Ecological-Flow Response Relationships in the Ozark Highlands

Tuesday, September 10, 2013: 9:40 AM
Marriott Ballroom B (The Marriott Little Rock)
Dustin Lynch , Biological Sciences, Arkansas Cooperative Fish and Wildlife Research Unit, University of Arkansas, Fayetteville, AR
Daniel Magoulick , US Geological Survey, Arkansas Cooperative Fish and Wildlife Research Unit, Fayetteville, AR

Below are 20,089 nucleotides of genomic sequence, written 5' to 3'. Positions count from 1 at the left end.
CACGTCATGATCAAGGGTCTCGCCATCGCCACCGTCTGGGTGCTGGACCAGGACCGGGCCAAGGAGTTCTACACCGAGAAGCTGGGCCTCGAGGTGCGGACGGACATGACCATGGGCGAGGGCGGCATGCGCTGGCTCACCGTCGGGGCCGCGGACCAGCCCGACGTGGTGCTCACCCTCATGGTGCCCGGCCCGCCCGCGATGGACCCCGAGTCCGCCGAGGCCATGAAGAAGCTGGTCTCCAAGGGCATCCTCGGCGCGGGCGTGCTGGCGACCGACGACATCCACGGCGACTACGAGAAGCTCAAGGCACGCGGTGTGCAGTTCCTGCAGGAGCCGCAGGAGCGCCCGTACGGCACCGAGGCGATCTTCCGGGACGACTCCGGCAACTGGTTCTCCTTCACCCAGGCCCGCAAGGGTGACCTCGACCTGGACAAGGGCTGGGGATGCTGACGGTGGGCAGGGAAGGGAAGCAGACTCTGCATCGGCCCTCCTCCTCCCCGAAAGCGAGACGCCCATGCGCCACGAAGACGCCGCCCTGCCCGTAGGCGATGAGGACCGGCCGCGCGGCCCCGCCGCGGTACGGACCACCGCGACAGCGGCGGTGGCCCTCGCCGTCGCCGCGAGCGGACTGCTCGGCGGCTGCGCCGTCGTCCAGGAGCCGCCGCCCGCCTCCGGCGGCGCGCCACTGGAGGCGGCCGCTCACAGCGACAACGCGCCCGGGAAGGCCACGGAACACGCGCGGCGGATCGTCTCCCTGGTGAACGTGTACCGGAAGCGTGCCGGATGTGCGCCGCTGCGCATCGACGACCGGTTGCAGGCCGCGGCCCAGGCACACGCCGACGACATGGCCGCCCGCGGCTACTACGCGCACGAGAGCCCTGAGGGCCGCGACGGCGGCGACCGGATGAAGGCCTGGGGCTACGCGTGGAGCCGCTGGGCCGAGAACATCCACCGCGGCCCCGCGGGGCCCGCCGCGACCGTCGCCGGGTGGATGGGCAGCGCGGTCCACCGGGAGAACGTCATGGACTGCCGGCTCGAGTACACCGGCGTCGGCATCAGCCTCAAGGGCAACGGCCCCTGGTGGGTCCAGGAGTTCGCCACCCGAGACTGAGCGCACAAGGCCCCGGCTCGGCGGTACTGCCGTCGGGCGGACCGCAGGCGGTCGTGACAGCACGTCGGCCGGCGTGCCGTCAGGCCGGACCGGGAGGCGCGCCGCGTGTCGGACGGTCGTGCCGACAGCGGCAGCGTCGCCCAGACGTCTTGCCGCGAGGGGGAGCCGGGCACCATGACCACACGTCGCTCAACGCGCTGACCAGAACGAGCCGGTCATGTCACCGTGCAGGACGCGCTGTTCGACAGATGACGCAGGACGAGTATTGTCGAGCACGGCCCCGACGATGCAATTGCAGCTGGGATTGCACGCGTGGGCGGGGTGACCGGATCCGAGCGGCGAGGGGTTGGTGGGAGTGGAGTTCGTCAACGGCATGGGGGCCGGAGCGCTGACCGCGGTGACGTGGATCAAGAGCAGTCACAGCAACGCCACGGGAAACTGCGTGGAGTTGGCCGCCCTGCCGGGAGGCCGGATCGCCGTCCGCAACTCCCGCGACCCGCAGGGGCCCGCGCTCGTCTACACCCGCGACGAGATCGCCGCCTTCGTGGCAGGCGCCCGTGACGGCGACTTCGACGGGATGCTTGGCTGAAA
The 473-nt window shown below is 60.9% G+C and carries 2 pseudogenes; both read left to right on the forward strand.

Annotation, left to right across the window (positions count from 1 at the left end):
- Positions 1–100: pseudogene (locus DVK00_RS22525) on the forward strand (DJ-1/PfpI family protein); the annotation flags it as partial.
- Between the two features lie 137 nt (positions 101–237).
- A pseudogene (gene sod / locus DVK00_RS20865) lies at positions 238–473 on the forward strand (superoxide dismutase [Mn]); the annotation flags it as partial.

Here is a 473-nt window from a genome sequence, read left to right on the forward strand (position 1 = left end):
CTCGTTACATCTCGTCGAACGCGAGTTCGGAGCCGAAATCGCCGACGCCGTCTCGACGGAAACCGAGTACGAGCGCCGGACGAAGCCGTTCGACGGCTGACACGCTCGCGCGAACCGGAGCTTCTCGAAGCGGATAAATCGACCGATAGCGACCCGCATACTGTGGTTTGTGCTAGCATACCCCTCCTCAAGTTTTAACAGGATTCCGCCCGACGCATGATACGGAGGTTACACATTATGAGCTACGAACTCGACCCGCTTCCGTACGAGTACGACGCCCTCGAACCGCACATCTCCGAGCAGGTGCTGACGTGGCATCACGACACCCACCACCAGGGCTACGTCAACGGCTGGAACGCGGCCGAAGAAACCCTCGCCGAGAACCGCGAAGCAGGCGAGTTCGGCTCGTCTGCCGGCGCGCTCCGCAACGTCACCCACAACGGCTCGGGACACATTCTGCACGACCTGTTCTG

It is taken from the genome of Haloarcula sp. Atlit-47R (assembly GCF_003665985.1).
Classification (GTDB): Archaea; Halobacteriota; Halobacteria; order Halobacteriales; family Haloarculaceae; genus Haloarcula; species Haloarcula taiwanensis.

Environmental flows are defined as the quantity, timing, and quality of stream flows required to maintain the function of particular organisms in a system or overall ecosystem structure and function. We developed ecological flow-response relationships in the Ozark Highlands, in conjunction with a new hydrologic classification of streams into natural flow regimes for this region. We sampled within the perennial groundwater flow regime at 21 USGS-gauged sites, stratifying by habitat type. We collected fish and crayfish using three-pass backpack electro-fishing, benthic macroinvertebrates qualitatively and quantitatively, and  habitat, geomorphological, and water quality data. We used hydrologic data to derive metrics based on magnitude, frequency, duration, and timing of flow, and calculated a hydrologic disturbance index (HDI) for all sites. In preliminary analysis of fish community data, we found significant negative relationships between Simpson's diversity and HDI and percent intolerant individuals and HDI, and a positive relationship between number of intolerant species and rapid habitat assessment score.  We also found a positive relationship between crayfish density and HDI. This study can serve as the basis for more informed conservation of freshwater biota and ecosystems in the Ozark Highlands as well as providing methodologies for use in other regions.